De Lille blamed for increase in gangsterism on Cape Flats
CAPE TOWN, May 31 (ANA) – Cape Town Mayor Patricia de Lille was on Tuesday blamed by the community movement #GangsterismMustFall for youth involvement in gangs on the Cape Flats.
On the eve of Youth Month in South Africa and International Children’s Day commemorations, it said she had neglected the well-being of young people to the point where they were increasingly turning to gangs.
“Being a youth in Cape Town is definitely not easy,” said #GangsterismMustFall convenor Roscoe Jacobs, “We live in the Mother City but our mother has been absent and ignorant in addressing the struggles young people face.”
“This, we believe, has resulted in an increase in youth in gangs and the culture of gang violence as fostered by the Mother of the Mother City, Mayor Patricia De Lille,” said Jacobs.
Jacobs, who is also a Hout Bay community activist and a member of the African National Congress Youth League, said that De Lille’s alleged failure to prioritise youth development in her term of office has resulted in “the perpetuation of gang culture in Cape Town”, specifically among young people on the Cape Flats and in townships.
“We live in a City where we estimate that one person a day is killed as a result of gang violence [and] where it is easier to join a gang than stay in school and/or get a job,” said Jacobs.
He said that the voice of young people in Cape Town had fallen on deaf ears, with the the local government to blame. Due to the alleged failure to implement youth policy, Jacobs said that a lack of or ineffective use of resources such as city-owned halls created a situation of “idle hands” and minds.
Jacobs added that the city council itself had acknowledged, in its draft youth policy, that 50 percent of youth between the ages of 15 and 24 were unemployed.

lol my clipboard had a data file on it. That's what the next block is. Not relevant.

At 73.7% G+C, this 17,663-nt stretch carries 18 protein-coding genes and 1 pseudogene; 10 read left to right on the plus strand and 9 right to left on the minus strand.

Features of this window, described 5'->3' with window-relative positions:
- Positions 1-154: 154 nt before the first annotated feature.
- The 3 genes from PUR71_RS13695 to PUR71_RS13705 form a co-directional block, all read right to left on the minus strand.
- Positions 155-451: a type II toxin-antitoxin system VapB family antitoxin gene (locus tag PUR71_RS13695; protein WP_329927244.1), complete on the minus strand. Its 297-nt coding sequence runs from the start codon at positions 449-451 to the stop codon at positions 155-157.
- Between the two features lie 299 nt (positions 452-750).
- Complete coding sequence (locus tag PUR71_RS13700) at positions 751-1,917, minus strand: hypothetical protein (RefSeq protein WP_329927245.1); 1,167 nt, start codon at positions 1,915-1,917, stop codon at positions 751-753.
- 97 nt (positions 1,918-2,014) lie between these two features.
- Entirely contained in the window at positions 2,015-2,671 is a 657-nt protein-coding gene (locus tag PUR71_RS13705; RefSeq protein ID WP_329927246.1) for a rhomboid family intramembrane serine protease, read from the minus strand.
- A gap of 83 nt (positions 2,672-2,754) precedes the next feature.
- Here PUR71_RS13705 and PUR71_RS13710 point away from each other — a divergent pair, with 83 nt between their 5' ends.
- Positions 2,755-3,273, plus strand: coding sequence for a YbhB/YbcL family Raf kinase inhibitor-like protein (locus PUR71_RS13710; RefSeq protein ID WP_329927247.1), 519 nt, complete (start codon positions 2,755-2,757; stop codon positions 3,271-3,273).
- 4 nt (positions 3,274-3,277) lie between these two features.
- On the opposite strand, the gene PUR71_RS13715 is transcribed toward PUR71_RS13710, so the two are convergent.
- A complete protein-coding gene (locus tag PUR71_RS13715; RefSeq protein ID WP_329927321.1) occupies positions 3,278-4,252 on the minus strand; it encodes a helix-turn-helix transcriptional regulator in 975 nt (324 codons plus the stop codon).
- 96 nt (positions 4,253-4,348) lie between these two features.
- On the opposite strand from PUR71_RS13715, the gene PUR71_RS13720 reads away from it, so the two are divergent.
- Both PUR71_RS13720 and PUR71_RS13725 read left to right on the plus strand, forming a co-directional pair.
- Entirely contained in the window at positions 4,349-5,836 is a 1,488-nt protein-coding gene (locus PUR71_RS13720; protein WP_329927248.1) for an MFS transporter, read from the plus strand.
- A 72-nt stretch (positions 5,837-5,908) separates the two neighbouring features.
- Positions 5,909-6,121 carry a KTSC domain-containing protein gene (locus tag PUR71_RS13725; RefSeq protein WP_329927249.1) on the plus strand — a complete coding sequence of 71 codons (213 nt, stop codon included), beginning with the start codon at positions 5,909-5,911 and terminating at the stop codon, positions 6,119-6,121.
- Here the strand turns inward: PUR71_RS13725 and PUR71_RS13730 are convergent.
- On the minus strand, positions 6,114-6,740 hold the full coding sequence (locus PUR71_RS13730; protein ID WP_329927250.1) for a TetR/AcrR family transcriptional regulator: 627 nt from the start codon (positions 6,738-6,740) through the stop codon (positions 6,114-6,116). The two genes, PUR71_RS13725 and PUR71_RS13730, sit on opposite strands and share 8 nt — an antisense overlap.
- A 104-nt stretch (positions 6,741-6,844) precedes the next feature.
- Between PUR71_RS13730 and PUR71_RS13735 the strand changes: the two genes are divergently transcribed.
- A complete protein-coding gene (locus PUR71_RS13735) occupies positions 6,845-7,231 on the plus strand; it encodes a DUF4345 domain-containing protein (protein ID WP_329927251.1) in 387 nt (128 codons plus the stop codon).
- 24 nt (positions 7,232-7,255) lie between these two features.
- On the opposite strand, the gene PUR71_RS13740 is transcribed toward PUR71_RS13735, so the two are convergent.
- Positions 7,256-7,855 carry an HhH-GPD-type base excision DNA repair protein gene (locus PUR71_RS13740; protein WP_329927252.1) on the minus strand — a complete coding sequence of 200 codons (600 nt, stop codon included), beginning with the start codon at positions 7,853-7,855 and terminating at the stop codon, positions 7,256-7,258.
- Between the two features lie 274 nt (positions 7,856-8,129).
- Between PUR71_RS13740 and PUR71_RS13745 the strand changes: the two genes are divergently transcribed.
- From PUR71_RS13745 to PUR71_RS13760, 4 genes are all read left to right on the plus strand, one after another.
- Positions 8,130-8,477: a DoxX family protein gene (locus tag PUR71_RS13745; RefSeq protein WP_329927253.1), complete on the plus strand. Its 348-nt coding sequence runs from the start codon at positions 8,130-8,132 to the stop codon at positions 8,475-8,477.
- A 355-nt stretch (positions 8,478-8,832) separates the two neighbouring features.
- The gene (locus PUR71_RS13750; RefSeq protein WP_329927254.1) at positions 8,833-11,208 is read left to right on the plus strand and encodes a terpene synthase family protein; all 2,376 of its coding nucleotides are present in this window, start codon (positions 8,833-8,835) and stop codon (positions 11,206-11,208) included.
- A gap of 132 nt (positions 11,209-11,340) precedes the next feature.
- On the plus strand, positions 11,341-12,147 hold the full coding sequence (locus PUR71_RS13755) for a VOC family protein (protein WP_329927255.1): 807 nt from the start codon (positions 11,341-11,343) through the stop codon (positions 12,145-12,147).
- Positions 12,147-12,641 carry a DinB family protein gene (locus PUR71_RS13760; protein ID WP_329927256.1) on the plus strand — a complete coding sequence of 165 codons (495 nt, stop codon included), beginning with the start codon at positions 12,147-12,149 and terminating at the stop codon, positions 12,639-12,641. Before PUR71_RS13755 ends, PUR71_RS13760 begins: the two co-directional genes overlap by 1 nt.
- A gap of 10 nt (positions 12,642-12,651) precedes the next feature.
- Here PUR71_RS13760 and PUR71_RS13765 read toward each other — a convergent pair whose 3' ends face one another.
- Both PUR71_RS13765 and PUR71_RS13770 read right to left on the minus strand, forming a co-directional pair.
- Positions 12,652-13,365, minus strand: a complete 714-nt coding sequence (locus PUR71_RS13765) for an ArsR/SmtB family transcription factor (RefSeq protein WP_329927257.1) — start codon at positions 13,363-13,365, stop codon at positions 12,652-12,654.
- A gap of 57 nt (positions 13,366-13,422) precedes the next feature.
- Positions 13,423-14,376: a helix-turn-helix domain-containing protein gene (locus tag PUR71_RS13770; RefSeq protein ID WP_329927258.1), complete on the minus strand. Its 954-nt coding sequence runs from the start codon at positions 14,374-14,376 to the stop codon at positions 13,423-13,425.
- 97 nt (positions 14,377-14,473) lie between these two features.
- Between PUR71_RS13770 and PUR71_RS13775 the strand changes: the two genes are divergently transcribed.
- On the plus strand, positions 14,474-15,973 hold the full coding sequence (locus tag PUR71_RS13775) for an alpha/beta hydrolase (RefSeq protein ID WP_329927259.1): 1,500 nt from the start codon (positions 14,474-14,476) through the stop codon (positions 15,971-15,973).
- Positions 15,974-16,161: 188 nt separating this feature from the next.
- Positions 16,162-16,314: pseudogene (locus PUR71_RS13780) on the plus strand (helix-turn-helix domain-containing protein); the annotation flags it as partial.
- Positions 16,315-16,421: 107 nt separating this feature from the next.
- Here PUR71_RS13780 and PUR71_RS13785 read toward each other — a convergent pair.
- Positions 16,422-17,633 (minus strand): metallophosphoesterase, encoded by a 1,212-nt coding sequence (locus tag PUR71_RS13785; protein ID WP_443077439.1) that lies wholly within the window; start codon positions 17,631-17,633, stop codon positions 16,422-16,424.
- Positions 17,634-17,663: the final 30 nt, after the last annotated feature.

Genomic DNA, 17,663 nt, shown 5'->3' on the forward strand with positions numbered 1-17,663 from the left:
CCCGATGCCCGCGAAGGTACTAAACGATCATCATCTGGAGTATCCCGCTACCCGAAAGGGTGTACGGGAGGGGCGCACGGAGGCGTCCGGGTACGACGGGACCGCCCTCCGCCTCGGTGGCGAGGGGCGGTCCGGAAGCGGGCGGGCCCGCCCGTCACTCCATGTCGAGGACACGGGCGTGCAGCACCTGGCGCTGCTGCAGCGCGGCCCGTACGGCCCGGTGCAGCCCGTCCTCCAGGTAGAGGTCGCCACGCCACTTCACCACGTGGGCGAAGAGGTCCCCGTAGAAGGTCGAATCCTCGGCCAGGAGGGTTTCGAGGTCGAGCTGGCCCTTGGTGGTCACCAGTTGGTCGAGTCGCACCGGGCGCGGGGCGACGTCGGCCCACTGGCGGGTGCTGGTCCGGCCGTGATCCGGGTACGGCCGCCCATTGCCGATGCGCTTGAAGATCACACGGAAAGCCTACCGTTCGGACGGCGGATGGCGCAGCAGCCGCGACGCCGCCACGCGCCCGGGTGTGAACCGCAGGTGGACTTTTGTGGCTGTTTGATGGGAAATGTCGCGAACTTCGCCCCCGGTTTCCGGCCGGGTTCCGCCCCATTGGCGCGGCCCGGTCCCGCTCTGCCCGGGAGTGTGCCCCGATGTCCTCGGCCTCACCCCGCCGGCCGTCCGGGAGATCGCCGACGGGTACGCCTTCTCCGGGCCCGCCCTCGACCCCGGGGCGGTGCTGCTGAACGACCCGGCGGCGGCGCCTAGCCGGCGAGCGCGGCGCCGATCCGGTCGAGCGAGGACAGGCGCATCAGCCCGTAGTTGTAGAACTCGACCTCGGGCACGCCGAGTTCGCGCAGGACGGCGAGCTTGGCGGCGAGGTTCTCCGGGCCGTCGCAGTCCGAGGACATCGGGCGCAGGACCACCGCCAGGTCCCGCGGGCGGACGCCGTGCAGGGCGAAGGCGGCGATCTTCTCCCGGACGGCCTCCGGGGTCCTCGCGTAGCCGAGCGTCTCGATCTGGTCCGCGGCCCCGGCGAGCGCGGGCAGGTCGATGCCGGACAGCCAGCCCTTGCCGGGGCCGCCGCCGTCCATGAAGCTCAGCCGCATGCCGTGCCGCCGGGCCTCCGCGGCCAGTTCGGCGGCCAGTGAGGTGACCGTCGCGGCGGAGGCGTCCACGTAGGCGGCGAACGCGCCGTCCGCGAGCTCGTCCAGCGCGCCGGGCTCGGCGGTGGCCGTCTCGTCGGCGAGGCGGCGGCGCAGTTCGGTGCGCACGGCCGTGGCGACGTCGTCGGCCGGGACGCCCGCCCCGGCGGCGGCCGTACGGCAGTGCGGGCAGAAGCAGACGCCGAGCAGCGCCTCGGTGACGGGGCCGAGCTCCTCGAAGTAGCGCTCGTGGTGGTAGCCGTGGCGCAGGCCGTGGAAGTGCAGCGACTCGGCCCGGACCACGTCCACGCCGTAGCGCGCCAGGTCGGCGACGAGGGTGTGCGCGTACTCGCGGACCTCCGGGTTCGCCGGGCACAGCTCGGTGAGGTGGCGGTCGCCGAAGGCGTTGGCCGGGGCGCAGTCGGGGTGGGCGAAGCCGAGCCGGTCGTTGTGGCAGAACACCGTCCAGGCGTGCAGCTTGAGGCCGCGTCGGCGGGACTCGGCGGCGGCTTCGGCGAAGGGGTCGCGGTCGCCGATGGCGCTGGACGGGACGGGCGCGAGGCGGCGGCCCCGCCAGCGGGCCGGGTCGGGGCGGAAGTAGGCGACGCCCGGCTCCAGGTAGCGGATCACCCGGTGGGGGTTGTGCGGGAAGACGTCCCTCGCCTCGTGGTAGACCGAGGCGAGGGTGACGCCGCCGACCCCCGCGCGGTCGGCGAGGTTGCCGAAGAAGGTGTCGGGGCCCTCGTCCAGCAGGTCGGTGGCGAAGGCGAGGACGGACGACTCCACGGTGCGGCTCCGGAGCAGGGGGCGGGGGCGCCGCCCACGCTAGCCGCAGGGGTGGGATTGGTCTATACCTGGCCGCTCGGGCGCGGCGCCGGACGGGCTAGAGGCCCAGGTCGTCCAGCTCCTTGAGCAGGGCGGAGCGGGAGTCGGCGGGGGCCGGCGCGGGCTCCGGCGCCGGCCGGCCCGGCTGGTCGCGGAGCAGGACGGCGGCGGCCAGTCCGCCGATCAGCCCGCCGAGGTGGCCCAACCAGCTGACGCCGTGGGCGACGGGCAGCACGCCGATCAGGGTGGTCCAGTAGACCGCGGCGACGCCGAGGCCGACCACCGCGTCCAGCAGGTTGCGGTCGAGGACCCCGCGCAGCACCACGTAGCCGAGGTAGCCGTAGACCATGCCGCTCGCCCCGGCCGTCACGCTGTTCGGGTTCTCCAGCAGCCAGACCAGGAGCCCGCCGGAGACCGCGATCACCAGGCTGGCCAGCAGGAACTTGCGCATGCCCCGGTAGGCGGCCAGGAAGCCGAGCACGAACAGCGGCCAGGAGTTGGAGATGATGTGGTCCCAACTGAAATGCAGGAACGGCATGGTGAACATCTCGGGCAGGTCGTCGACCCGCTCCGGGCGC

“The focuses in the draft policy [have] not been implemented and we believe if this was prioritised, our city would be less violent and the culture of gangsterism would not be taking over the lives of youth in our city,” he said.
Jacobs then called on youth to be aware that during the lead up to local government elections, grandstanding and empty promises would be commonplace.
“Let us judge all political parties in the City of Cape Town on their performance and their advocacy for youth development,” said Jacobs.
De Lille’s office responded to Jacobs’ allegations, refuting claims youth-oriented policies had not been implemented.
“We have devoted R25 million to 107 initiatives and programmes pertaining to Youth Development,” said De Lille’s spokeswoman Pierrine Leukes. “That is just for this financial year.”
Leukes said that investment illustrated the City’s understanding of difficulties faced by youth.
“We know that we are doing our part with the resources available to us, but the challenges are complex and require interventions from all stakeholders which includes civil society, the private sector, the different spheres of government,” she said.
“It is an issue which requires of us to work together, and to ask what we can do to help instead of shifting blame.”
– African News Agency (ANA)
Disclaimer: This story is pulled directly from the African News Agency wire, and has not been edited by Mail & Guardian staff.
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